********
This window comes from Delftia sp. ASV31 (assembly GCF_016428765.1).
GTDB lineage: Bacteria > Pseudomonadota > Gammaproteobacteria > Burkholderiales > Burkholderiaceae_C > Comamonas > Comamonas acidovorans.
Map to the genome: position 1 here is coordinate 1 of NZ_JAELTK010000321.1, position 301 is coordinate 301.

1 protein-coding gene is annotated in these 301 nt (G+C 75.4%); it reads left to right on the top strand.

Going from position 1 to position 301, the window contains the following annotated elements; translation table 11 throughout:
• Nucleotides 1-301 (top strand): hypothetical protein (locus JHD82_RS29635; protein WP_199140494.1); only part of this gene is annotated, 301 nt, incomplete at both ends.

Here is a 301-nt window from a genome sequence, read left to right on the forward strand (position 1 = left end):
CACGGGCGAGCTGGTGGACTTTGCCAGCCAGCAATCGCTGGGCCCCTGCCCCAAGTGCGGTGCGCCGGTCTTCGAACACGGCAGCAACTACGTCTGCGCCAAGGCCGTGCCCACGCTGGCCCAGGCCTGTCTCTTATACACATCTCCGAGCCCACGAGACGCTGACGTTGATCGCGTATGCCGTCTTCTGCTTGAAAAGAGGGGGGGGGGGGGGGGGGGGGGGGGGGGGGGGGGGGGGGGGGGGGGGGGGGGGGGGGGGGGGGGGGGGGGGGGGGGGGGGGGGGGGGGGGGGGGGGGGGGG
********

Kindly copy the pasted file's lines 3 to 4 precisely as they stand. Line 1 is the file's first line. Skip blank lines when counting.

Map to the genome: position 1 here is coordinate 1 of NZ_JAELTK010000321.1, position 301 is coordinate 301.

1 protein-coding gene is annotated in these 301 nt (G+C 75.4%); it reads left to right on the top strand.